RS: Where did the inspiration for the score come from?Grim Key Art How much overall direction where you given from Tim Schafer?  And how much direction for the remastered version?

PM: Very early on in the process Tim handed me black and white concept art of the characters, his collection of Bogie movies, and some vinyl records of a particular kind of Mexican folk music called Son. It was very raw, using crude folk instruments: violins, charangos and hand percussion. I listened to that and watched the Bogie movies over and over, and even got copies of scores from Treasure of the Sierra Madre and Casablanca from the Warner archives. I had also been a fan of Duke Ellington since college, and he was a huge influence. I had a head shot of him in what looked like his early twenties above my computer screen in my office studio at LucasArts. Beyond the listening material, Tim didn’t give a lot of direction. In my experience, Tim leads more by inspiring than by directing. For the Re-mastered version he had very little input at all, except that he was very supportive of the effort to make the music the highest quality possible.

RS: The original was released 17 years ago, how much have you changed as a composer since then?  Do you think if you were scoring it from scratch you would use the same approach?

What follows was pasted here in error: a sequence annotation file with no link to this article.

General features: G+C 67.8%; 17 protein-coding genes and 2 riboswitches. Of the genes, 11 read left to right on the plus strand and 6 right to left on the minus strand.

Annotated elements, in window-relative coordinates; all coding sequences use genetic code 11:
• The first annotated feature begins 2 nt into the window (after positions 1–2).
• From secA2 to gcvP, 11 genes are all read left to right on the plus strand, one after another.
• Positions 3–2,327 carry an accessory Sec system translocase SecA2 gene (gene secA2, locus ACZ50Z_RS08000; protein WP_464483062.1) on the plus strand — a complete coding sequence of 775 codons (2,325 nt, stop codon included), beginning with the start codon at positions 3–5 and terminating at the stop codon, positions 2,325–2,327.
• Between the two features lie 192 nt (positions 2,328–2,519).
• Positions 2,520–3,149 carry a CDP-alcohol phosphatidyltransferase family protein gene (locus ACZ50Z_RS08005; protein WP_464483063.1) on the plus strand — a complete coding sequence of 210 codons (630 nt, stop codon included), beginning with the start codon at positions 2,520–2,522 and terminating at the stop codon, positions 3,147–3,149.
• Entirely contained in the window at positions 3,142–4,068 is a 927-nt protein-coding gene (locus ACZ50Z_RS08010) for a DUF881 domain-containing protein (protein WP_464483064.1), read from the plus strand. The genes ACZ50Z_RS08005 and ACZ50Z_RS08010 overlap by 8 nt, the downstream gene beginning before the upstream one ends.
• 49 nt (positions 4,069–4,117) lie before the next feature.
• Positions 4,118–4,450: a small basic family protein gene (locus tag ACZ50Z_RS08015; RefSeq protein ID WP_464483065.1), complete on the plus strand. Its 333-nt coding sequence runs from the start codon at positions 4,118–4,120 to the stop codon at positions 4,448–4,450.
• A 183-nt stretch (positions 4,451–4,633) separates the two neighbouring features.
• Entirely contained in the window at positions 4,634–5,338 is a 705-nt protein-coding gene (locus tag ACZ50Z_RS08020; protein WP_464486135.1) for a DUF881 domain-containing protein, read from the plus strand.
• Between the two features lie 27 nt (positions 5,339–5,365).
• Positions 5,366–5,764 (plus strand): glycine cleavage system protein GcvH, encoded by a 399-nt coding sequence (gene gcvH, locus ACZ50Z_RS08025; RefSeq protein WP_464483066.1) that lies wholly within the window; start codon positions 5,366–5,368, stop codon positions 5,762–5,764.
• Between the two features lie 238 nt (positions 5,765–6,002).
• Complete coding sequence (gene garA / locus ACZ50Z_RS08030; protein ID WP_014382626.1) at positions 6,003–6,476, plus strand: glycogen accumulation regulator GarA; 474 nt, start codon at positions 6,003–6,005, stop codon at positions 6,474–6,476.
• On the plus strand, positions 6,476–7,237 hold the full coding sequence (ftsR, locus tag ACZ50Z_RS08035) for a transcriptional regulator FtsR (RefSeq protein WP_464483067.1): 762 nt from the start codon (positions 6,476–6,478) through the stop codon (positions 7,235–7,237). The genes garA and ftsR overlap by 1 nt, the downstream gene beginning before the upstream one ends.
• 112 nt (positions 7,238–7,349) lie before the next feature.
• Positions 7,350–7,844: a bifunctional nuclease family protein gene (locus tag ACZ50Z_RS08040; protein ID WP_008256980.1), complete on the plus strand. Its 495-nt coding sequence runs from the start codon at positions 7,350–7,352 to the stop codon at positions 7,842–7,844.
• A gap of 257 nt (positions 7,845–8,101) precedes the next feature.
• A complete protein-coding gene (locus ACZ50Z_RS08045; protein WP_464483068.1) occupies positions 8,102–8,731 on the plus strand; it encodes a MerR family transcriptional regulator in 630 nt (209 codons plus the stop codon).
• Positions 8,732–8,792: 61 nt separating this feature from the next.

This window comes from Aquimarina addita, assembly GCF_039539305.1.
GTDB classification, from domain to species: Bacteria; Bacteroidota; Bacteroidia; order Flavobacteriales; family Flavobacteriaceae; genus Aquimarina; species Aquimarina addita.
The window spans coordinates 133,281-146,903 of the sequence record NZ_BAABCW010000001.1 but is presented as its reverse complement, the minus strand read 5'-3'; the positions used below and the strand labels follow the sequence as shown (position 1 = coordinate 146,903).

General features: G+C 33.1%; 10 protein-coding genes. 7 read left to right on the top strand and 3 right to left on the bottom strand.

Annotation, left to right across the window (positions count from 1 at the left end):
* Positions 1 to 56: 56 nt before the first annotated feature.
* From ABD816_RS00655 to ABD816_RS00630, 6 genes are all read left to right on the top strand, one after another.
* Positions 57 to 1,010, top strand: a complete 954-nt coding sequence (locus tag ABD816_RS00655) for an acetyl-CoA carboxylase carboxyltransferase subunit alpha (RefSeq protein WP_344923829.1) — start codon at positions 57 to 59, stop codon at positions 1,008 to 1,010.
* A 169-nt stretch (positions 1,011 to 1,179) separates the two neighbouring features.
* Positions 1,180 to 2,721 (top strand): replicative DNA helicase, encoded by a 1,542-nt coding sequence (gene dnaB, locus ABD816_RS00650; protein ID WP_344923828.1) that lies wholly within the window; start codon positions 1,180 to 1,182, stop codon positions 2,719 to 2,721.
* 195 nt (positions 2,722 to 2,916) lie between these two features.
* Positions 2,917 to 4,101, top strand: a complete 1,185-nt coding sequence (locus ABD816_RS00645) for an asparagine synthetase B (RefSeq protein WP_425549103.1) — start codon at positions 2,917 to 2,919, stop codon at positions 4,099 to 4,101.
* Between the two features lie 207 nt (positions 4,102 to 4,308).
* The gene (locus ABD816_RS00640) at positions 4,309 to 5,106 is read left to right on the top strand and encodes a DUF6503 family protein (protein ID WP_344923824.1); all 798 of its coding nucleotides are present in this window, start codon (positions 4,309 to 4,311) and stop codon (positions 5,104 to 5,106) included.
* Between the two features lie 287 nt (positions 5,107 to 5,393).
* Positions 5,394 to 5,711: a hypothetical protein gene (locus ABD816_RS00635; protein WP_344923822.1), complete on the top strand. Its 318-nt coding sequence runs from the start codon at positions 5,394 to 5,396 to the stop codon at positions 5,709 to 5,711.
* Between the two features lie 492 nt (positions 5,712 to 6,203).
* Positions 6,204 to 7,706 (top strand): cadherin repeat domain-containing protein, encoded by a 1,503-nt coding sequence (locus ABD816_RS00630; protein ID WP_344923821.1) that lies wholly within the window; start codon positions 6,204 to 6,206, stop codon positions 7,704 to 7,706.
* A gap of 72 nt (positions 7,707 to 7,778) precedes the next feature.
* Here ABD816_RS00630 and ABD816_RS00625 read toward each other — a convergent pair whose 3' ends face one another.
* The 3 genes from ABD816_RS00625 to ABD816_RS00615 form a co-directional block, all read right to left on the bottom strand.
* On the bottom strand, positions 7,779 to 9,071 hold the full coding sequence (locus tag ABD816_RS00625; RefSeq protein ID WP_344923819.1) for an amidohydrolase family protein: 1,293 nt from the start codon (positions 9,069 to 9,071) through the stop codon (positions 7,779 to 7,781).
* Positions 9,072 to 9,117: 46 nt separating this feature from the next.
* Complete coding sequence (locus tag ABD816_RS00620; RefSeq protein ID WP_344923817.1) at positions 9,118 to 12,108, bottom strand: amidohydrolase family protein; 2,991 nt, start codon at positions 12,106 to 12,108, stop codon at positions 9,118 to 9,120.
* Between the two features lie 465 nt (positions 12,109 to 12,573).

PM: Hopefully I’ve gotten better – more skillful, more in control of the mood I want to create, more willing to take a risk. One of the great blessings of being able to re-visit Grim was to be able to fix a few things that had bugged me, the occasional klunker, or ham-fisted move. But those fixes were pretty rare. The pleasant surprise in the process was how well much of the original material held up. If I were to start again from scratch I hope I would use exactly the same approach – with the possible exception of how I handled the crazy tempo changes I never thought a real orchestra would have to play. Some of those pieces were just played live into a sequencer without regard for bar lines. That part I would do differently now, but overall, I think I would hit it pretty much the same way.

RS: How did you come to record with the Melbourne Symphony Orchestra?  What was the process like working with them?

PM: The connection first happened when Andrew Pogson, their Special Projects Manager, called me early in 2013 about doing a pops concert performance of – of all things – Grim Fandango. In the course of working that out, it turned out that he was a backer for Broken Age and after a great deal of discussion and hard work we were able to get MSO to record Broken Age, which was MSO’s first game score. After that Grim seemed like a logical next step. I can’t say enough about how great MSO is to work with. The level of musicianship and focus and care for the music is simply outstanding. And I think we work very well together as a team. Going back to my early days at LucasArts I can say that there is nothing so valuable has having a great team.

RS: Any final advice for GANG members? 

PM: There are as many ways to succeed in this business as there are people who have succeeded. Find where your strengths intersect with what resonates – for gamers, for developers and publishers – and build on those strengths. And try to get work inside a game company or big production house before you try to get work independently.